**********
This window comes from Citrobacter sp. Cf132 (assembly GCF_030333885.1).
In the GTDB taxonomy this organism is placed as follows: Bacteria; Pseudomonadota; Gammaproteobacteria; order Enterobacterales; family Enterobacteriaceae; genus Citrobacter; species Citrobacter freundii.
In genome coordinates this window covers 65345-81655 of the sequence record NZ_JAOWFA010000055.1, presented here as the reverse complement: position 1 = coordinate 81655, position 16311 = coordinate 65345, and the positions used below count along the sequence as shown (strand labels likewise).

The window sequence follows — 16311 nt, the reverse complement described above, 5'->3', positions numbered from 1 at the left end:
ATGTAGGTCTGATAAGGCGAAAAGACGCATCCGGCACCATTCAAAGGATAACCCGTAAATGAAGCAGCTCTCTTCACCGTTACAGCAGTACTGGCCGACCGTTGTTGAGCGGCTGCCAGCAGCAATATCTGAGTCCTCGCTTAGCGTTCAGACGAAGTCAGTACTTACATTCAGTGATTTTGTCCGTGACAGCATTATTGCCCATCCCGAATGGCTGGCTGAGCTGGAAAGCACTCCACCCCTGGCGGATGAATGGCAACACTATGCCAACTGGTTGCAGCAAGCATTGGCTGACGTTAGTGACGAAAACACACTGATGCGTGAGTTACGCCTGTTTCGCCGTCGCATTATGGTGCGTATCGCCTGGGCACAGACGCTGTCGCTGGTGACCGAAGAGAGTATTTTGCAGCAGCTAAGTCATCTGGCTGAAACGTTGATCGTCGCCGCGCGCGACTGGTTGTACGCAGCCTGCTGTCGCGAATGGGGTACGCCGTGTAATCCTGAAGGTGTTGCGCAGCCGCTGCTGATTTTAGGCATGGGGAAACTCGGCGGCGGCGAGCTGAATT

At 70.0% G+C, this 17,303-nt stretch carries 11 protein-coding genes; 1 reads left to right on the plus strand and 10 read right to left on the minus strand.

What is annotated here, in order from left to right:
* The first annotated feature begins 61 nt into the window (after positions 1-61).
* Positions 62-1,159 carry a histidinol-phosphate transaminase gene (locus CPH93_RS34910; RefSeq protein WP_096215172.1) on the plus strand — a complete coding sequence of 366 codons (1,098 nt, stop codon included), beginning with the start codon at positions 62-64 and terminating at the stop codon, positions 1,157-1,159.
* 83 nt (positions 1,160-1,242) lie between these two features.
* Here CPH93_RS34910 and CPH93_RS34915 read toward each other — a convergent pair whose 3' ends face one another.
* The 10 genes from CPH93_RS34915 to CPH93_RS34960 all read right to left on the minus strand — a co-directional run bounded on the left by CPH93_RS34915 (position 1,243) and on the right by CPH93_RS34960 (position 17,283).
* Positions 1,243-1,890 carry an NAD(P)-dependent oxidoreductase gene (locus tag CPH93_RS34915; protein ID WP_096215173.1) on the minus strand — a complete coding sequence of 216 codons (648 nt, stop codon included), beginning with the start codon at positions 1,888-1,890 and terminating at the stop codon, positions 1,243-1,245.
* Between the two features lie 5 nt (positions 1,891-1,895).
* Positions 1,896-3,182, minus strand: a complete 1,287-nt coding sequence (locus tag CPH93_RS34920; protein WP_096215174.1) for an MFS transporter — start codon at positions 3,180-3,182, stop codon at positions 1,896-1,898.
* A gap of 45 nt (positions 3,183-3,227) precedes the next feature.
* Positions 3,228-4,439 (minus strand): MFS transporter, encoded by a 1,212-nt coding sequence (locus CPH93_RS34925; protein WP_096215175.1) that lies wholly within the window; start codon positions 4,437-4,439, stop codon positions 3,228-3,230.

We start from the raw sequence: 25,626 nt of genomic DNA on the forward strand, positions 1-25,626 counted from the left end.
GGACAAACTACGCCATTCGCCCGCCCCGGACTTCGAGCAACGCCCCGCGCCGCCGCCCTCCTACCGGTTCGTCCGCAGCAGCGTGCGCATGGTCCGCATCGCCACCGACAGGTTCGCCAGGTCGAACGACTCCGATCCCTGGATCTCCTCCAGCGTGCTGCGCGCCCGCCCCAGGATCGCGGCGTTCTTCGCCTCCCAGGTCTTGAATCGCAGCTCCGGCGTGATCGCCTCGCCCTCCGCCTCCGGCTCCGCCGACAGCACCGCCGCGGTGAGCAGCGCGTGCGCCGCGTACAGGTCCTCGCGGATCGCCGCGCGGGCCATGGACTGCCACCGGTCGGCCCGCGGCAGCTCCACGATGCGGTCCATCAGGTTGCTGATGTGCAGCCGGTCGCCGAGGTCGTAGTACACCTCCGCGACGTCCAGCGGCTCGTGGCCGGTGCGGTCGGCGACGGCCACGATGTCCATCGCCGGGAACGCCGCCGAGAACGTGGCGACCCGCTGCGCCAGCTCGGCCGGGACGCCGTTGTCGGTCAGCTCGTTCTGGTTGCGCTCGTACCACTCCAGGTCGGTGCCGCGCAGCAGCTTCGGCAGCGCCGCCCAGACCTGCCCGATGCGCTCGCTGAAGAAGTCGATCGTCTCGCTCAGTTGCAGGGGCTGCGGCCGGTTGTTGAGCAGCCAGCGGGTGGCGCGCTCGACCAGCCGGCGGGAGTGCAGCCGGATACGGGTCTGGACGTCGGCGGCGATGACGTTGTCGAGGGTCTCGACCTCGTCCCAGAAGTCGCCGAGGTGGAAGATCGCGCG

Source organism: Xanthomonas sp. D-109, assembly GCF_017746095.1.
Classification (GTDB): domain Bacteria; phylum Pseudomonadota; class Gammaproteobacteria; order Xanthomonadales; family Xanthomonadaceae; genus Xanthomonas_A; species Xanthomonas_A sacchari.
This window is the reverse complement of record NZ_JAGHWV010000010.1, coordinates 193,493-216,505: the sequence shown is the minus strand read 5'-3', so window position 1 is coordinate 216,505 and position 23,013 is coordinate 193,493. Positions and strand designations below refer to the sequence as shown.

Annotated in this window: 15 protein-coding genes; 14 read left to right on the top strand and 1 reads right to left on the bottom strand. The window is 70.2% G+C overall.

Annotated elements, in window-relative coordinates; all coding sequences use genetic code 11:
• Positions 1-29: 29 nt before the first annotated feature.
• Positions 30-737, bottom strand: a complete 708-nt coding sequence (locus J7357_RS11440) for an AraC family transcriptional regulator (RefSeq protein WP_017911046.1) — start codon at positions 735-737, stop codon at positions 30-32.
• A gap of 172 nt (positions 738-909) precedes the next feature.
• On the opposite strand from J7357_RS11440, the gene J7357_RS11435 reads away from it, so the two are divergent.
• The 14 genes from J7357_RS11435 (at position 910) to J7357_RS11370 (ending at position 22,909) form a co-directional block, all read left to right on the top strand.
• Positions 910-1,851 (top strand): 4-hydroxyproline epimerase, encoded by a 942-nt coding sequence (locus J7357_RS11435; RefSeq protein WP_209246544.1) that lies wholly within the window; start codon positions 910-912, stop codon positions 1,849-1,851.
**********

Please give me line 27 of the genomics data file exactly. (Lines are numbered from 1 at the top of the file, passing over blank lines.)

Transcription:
• A gap of 172 nt (positions 738-909) precedes the next feature.